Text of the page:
Regardless of anatomy

Leila Miller at the LA Times tells us:

Kelly Blackwell longs to escape her life as a transgender woman in a California men’s prison, where she struggles every day to avoid being seen in her bra and panties and says she once faced discipline after fighting back when an inmate in her cell asked for oral sex.

If Blackwell doesn’t want to be seen in his bra and “panties” why does he wear them? Skip the bra and wear underpants with no frills; problem solved.

After more than 30 years, and two decades since Blackwell began hormone therapy, her chance to leave arrived last fall when groundbreaking legislation gave transgender, intersex and nonbinary inmates the right, regardless of anatomy, to choose whether to be housed in a male or female prison.

Oh I see, so now it’s the women in women’s prisons who get to be afraid of the inmates in their cells.

The demand has been high, with 261 requests for transfers since SB 132 took effect Jan. 1, according to the California Department of Corrections and Rehabilitation.

Yeah no shit. Safer for the men, and lots of rape opportunities. (Do we really think there are that many men who really do identify as women in the California prison system? No we do not.)

“I won’t be around predatory men and I won’t be around staff that frown upon trans women,” Blackwell, 53, said in a phone call from Mule Creek State Prison, east of Sacramento.

But the women I’m around will be around a predatory man! Or at least they won’t be sure they’re not! But that’s cool, this is all about me! I get what I want!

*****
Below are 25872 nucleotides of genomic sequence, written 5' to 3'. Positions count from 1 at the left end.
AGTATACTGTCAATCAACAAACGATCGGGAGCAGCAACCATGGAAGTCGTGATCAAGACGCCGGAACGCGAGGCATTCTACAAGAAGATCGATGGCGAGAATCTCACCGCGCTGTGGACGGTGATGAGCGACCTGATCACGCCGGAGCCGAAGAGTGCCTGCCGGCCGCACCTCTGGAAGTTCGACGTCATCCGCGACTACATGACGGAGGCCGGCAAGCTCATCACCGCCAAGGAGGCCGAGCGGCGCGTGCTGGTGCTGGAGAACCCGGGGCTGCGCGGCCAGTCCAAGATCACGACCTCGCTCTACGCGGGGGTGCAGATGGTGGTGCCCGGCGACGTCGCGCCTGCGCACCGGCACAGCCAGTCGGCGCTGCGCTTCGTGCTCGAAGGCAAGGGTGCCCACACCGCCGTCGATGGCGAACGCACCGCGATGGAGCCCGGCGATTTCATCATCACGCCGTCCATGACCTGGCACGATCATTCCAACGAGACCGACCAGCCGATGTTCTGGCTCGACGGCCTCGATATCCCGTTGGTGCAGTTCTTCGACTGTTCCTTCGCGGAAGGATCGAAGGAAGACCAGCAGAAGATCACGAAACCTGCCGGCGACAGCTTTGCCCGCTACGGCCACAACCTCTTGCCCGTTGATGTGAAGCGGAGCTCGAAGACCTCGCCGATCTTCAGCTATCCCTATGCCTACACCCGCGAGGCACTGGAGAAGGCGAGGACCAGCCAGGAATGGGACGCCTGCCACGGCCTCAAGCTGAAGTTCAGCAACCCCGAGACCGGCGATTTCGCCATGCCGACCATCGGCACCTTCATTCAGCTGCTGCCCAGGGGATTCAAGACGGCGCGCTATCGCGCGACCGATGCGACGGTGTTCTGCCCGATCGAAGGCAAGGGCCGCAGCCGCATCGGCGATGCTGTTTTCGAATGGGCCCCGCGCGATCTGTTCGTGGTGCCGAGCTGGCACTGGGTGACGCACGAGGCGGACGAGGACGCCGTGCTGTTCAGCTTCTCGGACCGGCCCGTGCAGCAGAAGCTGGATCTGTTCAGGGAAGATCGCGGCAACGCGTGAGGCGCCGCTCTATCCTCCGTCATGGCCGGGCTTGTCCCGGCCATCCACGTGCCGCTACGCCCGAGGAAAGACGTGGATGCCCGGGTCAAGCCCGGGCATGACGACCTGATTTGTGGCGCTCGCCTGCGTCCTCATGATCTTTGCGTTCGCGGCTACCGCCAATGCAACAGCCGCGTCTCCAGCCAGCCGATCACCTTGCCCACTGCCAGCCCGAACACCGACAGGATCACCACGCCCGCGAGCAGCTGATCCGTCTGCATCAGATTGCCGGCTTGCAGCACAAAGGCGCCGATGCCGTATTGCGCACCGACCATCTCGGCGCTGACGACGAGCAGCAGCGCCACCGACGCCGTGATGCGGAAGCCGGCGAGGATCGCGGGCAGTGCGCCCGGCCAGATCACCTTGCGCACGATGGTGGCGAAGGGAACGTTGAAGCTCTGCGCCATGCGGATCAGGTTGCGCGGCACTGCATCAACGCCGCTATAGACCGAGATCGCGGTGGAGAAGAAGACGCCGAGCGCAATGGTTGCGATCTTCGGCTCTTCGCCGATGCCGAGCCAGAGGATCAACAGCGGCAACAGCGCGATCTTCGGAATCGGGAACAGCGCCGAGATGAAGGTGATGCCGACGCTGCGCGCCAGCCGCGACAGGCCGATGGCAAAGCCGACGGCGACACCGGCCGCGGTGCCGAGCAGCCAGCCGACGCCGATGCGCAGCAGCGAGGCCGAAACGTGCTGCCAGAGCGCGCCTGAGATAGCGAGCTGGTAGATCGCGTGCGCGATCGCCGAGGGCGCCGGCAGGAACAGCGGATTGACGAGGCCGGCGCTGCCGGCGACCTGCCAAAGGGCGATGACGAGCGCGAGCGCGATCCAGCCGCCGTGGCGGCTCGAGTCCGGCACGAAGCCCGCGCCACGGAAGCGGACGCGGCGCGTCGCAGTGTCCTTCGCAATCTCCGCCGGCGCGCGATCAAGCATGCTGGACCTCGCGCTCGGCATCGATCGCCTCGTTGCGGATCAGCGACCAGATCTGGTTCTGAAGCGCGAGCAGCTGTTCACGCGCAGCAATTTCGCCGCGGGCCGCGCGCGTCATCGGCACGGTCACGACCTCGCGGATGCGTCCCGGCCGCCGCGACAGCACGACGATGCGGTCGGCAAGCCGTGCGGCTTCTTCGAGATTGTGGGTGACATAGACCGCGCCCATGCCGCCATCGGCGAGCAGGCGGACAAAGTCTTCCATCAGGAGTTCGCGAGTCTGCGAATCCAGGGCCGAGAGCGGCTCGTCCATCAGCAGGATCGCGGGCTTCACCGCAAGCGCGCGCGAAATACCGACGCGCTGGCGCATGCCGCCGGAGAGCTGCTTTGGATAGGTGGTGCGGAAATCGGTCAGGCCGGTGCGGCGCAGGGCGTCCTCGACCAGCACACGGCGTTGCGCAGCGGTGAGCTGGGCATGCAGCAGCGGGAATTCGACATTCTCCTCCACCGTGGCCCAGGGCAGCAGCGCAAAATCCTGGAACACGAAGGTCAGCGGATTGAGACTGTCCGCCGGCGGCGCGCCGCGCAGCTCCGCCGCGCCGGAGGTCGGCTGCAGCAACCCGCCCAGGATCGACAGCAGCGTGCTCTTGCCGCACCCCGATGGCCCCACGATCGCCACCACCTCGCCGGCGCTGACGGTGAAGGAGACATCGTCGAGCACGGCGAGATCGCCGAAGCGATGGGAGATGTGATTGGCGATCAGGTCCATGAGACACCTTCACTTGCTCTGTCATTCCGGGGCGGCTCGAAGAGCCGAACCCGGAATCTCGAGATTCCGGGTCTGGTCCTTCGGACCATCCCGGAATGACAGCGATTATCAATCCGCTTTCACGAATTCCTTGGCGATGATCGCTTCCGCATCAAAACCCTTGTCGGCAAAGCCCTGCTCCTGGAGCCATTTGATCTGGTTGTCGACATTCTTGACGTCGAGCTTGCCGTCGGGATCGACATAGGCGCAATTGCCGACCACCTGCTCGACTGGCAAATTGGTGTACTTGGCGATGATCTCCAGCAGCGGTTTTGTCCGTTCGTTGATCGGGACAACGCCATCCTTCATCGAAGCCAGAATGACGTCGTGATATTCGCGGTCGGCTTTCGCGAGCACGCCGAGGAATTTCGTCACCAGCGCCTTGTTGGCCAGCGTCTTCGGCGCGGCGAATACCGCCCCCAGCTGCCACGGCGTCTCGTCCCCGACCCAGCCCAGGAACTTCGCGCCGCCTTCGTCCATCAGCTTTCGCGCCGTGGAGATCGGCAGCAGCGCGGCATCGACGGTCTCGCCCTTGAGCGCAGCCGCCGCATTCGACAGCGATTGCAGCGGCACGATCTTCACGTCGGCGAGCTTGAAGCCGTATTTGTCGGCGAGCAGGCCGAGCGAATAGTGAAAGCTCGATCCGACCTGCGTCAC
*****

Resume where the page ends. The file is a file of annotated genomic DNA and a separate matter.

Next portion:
But more than two hours away, at the Central California Women’s Facility in Chowchilla, there’s fear. Inmates say guards have warned them that “men are coming” and to expect sexual violence.

Oh no, I’m sure it will be all sisterhood all the way.

The Times spoke to more than a dozen inmates in women’s and men’s prisons to understand how the new law is playing out. Although advocates and inmates say the transfers have been received well, several claim that misinformation spread by prison staffers is stirring up transphobia and that more must be done to educate inmates.

I’m sure the new trans cellmates will do all the educating that’s needed.

Jen Orthwein, an attorney who represents transgender inmates and worked on the bill, said that not all inmates want or have access to hormone therapy or gender-affirming surgery, and that “any expression of femininity in a men’s prison places people in danger.”

Therefore they must be transferred to a women’s prison, because women exist to shield men from male violence. It’s nobody’s job to shield women from male violence.

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